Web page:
Richard AllevaJanuary 14, 2013 - 11:09am0 comments
Leo Tolstoy hated theater, or at least the more stylized varieties of it. The author of some well-received plays as well as his much more famous novels, the Count despised Shakespeare, ballet, opera, and any art that couldn’t be appreciated by a sensible peasant.
So it’s piquant that the latest cinematic adaptation of Anna Karenina is at its best when it is most stylized. Director Joe Wright has set the action on the stage of what looks like an elegant theater in nineteenth-century Moscow or St. Petersburg, and he employs this device not as a gimmick but in order to make some very Tolstoyan points. For it is mostly members of the upper class who are on stage. All show and no substance, they carry out their frivolous, soul-destroying amusements while the lower classes function as stagehands and extras, bustling about backstage, stacking scenery, working the lights, placing the props. They labor while the aristocrats and high-level bureaucrats are merely emoting or conducting formalities, and one sometimes feels that the backstage crew could pull the scenery down on the heads of the leading performers. Which, in a way, is just what happened in Russian history.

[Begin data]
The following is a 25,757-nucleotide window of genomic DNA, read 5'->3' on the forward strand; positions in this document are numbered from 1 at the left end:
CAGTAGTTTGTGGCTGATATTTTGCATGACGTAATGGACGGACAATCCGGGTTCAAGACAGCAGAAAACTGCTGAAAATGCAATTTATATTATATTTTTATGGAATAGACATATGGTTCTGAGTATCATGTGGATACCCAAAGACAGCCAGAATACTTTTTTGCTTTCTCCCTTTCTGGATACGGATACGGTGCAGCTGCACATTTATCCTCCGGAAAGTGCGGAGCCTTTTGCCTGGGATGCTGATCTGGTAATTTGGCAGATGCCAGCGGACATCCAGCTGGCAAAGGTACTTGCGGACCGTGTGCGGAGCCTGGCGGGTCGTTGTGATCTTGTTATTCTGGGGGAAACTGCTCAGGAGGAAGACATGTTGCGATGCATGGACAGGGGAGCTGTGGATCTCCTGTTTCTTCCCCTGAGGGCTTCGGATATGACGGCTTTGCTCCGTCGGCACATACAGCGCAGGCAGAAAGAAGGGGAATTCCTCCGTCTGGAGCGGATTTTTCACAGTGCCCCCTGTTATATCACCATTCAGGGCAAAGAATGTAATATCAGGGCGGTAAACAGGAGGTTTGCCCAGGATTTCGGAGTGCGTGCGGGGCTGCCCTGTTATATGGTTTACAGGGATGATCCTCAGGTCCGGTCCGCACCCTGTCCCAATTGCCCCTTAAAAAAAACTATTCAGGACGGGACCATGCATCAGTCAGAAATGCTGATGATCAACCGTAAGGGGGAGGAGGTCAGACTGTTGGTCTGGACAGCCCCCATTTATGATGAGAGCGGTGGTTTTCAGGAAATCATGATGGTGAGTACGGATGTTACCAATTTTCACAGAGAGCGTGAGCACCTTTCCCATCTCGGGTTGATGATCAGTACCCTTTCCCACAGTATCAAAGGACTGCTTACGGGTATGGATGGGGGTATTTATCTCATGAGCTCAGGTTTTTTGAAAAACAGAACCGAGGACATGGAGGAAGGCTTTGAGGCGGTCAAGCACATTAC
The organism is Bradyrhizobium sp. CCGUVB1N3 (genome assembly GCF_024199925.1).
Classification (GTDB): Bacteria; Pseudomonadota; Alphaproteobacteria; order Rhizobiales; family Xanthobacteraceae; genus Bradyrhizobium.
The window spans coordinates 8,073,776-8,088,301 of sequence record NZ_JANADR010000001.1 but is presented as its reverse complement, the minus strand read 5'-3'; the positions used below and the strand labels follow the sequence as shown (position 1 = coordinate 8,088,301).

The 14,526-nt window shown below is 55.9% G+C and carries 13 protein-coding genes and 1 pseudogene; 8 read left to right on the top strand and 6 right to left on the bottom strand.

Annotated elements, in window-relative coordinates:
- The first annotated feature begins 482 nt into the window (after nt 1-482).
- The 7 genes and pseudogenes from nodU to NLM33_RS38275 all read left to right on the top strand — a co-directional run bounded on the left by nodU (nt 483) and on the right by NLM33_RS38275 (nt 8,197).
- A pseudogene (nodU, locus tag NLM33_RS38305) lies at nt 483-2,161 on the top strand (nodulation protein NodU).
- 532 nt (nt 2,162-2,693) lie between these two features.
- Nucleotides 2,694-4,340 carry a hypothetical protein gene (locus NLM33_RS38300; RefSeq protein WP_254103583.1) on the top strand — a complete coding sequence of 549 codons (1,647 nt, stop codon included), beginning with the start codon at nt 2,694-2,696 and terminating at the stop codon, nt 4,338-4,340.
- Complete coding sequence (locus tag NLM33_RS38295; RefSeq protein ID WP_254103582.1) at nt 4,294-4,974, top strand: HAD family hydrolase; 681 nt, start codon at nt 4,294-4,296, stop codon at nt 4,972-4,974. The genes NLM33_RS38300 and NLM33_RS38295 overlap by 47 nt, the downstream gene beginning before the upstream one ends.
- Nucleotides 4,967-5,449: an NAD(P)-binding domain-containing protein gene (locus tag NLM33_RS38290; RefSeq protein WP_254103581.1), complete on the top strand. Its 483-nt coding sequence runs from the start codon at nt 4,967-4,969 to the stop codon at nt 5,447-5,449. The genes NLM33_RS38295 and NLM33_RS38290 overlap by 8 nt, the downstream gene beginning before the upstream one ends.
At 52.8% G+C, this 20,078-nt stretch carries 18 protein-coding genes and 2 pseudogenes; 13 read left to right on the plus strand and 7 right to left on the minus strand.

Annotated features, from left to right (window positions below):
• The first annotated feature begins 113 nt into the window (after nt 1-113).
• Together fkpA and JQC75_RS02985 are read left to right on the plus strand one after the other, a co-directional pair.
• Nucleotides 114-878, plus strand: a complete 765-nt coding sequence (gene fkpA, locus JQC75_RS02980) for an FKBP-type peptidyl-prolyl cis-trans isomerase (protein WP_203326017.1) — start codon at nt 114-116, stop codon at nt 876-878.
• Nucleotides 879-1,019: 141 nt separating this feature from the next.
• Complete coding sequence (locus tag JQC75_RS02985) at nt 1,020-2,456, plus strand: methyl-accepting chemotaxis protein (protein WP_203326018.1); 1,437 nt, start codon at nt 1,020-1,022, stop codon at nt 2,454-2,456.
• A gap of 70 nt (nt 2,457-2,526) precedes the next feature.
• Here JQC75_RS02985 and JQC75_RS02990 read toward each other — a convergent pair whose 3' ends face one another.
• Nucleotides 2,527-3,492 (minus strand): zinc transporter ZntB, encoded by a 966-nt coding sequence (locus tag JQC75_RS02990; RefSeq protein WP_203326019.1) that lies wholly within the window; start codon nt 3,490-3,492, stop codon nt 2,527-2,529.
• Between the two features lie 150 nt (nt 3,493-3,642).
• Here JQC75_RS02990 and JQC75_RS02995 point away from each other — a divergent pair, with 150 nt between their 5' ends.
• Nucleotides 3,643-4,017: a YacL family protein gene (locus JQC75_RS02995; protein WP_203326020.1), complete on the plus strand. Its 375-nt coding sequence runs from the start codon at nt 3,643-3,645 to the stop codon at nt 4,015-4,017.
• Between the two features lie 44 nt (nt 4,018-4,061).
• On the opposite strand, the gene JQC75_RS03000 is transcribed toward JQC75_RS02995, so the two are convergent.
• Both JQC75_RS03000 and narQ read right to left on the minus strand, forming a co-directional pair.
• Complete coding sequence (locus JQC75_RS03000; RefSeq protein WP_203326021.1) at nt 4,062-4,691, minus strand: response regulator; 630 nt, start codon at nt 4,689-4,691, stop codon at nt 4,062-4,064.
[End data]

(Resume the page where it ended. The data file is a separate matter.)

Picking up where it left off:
Significantly, the theatrical setting is jettisoned when Levin, hero of the subplot and the character with whom Tolstoy most identified, goes back to his...